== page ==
The indefinite pronouns anyone, everyone, someone, no one, nobody are always singular and, therefore, require singular verbs.
Everyone has done his or her homework.
Somebody has left her purse.
Some indefinite pronouns — such as all, some — are singular or plural depending on what they're referring to. (Is the thing referred to countable or not?) Be careful choosing a verb to accompany such pronouns.
Some of the beads are missing.
Some of the water is gone.
On the other hand, there is one indefinite pronoun, none, that can be either singular or plural; it often doesn't matter whether you use a singular or a plural verb — unless something else in the sentence determines its number. (Writers generally think of none as meaning not any and will choose a plural verb, as in "None of the engines are working," but when something else makes us regard none as meaning not one, we want a singular verb, as in "None of the food is fresh.")
None of you claims responsibility for this incident?
None of you claim responsibility for this incident?
None of the students have done their homework. (In this last example, the word their precludes the use of the singular verb.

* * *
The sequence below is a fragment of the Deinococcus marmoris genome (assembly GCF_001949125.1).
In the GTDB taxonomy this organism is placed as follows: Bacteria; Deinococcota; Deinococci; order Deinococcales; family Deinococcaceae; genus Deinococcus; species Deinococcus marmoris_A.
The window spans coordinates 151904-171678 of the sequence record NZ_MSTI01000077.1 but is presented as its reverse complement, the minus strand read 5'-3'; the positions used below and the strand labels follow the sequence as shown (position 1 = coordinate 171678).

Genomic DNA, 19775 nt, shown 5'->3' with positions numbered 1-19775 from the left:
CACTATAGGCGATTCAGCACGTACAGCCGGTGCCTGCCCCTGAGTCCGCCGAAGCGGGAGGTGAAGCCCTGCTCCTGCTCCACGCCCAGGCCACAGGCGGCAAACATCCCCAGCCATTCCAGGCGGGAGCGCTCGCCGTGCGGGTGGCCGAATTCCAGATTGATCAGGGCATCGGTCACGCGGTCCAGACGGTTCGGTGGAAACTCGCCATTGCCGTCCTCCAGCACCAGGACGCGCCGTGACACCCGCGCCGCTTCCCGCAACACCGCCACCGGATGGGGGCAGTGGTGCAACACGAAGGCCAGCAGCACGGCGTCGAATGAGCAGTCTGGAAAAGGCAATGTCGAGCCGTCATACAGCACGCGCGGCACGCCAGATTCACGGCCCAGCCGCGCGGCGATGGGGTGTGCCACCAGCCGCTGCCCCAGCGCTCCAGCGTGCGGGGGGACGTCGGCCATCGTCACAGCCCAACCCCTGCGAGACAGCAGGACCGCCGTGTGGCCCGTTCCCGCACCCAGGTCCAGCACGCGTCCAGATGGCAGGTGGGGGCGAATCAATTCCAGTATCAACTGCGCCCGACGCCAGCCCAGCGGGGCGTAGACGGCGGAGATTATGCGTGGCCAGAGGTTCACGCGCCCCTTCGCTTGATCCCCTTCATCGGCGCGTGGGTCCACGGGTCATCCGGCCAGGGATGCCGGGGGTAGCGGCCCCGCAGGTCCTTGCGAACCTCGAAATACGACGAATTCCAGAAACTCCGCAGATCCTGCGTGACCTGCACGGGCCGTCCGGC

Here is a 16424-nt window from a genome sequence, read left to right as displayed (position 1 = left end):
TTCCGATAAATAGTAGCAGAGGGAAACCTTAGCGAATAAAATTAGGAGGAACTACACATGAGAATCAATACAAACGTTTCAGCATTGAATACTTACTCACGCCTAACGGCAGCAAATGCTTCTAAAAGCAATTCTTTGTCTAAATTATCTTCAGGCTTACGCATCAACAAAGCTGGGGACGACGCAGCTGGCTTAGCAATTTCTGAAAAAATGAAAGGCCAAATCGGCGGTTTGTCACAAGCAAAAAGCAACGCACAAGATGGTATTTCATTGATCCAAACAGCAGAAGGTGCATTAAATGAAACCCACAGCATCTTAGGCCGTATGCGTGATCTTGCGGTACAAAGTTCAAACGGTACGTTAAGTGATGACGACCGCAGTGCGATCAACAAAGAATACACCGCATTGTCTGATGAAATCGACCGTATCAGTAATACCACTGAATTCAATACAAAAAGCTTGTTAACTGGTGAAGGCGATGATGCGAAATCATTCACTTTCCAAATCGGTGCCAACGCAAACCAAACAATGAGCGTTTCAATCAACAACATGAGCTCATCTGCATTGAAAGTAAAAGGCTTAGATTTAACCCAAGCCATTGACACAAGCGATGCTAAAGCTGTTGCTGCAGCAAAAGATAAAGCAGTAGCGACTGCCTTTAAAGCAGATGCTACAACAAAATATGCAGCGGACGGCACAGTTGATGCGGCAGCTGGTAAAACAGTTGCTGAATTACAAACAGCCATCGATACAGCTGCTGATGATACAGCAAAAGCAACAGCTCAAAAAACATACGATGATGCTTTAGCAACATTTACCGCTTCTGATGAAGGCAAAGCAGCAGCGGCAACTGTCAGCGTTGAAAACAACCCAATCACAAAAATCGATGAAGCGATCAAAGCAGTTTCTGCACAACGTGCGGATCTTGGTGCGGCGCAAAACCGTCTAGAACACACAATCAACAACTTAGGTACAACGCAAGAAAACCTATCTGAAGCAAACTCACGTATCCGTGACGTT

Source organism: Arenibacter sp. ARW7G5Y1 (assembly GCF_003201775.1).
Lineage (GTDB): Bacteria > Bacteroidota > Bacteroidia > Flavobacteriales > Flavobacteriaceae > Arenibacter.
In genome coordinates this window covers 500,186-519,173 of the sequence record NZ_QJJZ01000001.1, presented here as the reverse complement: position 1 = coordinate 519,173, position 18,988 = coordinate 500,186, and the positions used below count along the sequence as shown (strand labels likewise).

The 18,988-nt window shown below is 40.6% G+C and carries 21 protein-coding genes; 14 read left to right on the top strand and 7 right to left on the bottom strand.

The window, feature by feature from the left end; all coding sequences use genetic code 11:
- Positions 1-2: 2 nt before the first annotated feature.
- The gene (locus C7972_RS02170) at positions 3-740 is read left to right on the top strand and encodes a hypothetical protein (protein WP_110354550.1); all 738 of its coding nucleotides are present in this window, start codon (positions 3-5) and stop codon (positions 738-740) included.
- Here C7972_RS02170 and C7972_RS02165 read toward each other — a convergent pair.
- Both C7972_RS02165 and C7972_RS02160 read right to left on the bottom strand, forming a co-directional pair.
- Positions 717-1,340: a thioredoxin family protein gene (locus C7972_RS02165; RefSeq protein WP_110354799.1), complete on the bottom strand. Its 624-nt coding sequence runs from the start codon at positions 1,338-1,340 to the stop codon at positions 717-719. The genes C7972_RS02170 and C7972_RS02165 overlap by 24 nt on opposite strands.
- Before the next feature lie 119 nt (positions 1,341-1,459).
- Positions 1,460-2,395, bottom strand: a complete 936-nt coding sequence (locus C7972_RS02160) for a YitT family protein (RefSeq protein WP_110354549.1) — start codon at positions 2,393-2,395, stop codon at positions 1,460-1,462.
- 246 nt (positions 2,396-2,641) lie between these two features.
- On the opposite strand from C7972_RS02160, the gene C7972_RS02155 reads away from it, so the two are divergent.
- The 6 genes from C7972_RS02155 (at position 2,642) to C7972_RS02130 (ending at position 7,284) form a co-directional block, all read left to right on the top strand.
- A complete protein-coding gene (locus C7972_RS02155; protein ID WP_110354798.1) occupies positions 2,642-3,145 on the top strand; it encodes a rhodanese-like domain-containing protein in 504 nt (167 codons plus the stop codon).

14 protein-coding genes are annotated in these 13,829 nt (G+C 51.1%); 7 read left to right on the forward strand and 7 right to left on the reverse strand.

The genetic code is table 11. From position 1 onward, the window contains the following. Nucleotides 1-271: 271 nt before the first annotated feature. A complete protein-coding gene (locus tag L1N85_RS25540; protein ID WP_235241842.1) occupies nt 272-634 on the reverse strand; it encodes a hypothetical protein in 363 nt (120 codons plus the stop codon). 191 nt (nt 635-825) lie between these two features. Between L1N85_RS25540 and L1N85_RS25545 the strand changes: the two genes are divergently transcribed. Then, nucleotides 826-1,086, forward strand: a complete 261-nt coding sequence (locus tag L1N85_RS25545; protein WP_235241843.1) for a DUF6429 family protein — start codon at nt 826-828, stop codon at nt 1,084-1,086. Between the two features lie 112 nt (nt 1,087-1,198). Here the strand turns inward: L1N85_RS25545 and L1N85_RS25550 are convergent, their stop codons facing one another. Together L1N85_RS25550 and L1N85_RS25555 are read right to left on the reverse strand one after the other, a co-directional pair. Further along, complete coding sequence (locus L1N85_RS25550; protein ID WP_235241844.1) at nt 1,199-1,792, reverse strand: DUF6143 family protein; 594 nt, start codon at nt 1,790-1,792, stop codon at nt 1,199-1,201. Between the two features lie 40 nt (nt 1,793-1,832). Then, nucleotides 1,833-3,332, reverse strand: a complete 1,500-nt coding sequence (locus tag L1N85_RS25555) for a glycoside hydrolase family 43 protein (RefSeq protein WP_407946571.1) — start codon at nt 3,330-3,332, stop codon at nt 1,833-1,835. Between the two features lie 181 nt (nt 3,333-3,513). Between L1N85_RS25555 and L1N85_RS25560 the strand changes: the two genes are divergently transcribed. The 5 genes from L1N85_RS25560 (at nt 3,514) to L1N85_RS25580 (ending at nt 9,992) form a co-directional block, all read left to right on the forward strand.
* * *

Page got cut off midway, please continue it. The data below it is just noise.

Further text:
Some indefinite pronouns are particularly troublesome Everyone and everybody (listed above, also) certainly feel like more than one person and, therefore, students are sometimes tempted to use a plural verb with them. They are always singular, though. Each is often followed by a prepositional phrase ending in a plural word (Each of the cars), thus confusing the verb choice. Each, too, is always singular and requires a singular verb.
Everyone has finished his or her homework.
You would always say, "Everybody is here." This means that the word is singular and nothing will change that.
Each of the students is responsible for doing his or her work in the library.
Don't let the word "students" confuse you; the subject is each and each is always singular — Each is responsible.